NEW YORK (TheStreet) -- A reported plan by unnamed European wireless carriers to block mobile ads in an effort to provide an improved mobile experience may face significant backlash from content publishers and advertising-reliant Internet companies, including Google (GOOGL).
If implemented, the plan could have a devastating effect on revenues for digital advertising companies such as Yahoo! (YHOO) and AOL (AOL), but Google would be most severely affected. The company earns more than 70% of its revenues from digital advertising and is expected to dominate digital ad spend in the near future. And nearly a quarter (24%) of its $17.3 billion in revenues in its latest quarter were from the "Rest of the World" region, which includes Europe, but excludes the United Kingdom.
However, the planned move by telecom carriers may be good news for social media companies, such as Facebook (FB) and Twitter (TWTR), as it will not affect advertisements that are shown in a user's social media feed.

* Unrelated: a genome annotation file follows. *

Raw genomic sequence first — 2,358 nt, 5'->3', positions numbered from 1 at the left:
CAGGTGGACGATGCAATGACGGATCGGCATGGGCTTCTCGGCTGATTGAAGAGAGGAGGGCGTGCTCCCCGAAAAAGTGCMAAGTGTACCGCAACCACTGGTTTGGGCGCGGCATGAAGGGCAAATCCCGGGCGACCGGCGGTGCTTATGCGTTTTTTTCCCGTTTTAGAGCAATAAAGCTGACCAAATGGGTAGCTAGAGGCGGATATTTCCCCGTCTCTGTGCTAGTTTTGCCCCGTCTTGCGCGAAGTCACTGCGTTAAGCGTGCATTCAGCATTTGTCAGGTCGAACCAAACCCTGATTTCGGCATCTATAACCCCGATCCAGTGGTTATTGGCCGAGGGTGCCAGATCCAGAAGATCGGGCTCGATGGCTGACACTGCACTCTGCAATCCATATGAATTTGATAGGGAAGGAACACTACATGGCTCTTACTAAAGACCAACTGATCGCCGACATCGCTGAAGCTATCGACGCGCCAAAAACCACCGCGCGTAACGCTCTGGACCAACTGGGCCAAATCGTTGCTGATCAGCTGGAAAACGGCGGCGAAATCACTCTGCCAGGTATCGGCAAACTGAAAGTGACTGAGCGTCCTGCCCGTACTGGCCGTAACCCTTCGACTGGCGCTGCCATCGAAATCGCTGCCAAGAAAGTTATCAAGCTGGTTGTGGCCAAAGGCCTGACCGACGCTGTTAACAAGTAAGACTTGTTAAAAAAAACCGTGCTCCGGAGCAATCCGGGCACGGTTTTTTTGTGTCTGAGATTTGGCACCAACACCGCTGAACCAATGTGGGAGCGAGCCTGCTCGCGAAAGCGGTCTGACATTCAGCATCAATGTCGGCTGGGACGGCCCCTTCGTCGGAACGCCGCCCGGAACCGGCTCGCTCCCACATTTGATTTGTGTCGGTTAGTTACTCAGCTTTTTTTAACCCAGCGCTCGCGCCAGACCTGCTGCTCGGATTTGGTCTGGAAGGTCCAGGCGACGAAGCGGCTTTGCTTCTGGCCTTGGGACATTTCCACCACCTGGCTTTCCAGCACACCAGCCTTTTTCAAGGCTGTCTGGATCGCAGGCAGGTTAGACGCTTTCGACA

The plan's implementation could be thwarted by a number of EU regulations, as well as discontent from content publishers, said Nitesh Patel, director of wireless media strategy at research firm Strategy Analytics. "I don't think it will fly," he said.
As an example, he points to the failure of a similar plan by Swedish telecom giant Teliasonera. In 2008, the company launched a service known as SurfOpen to provide a cheaper, better mobile experience to users. The telecom company transcoded popular mobile sites by redirecting users to another server for a better mobile experience. In the process, it blocked ads (and select content) and inserted its own ads instead. Content publishers revolted against Teliasonera, and eventually, it had to withdraw the service.